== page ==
takes up about 20% of the current routing tables (http://www.isi.edu/div7/pier/whose-routes).
Bill Simpson asked about the 23 who aren't using their networks,
but wouldn't give it back. He also
suggested a BCP about
keeping contact information up-to-date. Steve Bellovin pointed
out that people are scared about giving addresses back.
Bill pointed out that one
area PIER needs to concentrate on is education. There is a feeling
that 192/8 are valuable since it is such a swamp that it will
always be routable.
Current Experiences (Elliot Lear, SGI)
Going from 1 B and numerous
C's to one/16, emphasis was to stablize their routing.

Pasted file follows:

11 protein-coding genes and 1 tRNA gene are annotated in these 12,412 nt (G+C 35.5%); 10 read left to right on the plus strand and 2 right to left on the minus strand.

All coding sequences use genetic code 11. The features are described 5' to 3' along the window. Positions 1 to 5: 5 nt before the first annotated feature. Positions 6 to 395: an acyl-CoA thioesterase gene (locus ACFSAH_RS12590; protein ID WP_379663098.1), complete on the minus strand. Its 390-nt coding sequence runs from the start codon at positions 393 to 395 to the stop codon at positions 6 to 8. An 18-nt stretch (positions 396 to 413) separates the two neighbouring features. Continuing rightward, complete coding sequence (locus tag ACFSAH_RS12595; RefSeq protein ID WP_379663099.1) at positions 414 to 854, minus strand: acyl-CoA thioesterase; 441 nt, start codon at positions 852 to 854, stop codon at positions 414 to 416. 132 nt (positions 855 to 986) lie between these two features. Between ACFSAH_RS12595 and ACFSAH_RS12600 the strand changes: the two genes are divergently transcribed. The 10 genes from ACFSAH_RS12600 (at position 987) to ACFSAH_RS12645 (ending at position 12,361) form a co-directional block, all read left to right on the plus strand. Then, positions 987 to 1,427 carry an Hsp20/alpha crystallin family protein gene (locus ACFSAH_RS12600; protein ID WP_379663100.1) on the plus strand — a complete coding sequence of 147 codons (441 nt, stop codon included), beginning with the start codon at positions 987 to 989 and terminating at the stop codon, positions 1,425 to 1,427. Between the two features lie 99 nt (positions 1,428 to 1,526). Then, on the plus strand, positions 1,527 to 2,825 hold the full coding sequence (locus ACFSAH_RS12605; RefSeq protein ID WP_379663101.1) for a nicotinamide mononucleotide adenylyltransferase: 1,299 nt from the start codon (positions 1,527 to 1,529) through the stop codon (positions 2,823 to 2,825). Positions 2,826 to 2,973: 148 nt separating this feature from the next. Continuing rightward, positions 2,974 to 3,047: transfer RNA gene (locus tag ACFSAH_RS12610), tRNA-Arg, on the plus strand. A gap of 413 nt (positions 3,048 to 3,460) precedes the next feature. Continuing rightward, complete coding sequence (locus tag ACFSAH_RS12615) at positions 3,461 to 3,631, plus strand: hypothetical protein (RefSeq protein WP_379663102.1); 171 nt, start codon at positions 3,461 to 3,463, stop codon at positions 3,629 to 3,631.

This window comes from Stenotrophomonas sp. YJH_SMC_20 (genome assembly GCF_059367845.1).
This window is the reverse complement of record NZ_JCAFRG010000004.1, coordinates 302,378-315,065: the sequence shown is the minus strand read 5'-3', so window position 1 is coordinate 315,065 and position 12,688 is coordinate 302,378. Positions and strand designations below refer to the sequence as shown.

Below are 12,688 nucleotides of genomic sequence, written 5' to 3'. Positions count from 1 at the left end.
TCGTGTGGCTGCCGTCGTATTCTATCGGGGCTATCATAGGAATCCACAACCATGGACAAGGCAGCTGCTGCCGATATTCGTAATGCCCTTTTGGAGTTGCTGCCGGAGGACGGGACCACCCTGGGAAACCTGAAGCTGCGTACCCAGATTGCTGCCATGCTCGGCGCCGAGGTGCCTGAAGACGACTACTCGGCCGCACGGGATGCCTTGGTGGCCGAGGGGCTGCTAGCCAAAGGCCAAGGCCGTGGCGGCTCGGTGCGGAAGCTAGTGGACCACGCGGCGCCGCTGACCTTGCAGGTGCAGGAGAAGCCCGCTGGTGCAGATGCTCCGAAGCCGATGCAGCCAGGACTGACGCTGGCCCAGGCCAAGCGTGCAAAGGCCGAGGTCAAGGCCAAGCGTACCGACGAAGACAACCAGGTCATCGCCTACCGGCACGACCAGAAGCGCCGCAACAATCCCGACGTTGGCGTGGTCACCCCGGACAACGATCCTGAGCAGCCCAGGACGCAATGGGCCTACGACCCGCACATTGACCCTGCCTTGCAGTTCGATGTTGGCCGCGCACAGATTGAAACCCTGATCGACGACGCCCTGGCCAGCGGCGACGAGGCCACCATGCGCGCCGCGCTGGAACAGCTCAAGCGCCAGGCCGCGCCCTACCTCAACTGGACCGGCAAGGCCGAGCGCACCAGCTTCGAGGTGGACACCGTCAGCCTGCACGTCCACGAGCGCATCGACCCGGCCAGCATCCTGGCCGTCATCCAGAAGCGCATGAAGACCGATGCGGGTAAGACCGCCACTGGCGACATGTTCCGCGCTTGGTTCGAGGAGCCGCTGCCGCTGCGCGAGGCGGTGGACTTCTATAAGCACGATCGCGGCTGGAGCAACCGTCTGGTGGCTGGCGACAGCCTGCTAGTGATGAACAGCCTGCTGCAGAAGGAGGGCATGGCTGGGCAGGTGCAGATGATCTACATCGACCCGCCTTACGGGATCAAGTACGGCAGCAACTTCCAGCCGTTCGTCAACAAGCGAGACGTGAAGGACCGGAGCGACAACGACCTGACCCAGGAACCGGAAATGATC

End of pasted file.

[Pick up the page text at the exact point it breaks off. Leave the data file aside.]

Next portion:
SGI is somewhat like
an ISP since everything is centralized. Most sites didn't want
or have any incentive to renumber. Most sites could not do variable
length subnets (ie. CIDR). The subnet masks at those sites had
to be fixed. It
must be insured that all routers could run OSPF and get rid of
unnumbered WAN interfaces (using 255.255.255.252 masks). In addition,
all routers must be brought up to the same software revision level.
Scripts have been developed that automatically renumber SGI's
machine. SGI has a policy to use FQDN's at all sites. Paul Vixie's
bind implementation serves as a commendable effort. Lear pointed
out that NIS has been a real problem for their large site. NIS
Slave Servers are tricky to get the order right, in terms of getting
new maps to them from the master, for SGI doesn't have a good
DHCP until next release. The next kernel will have support for
classless protocols. There was more discussion about getting OSPF
areas to match across unnumbered interfaces. It was noted that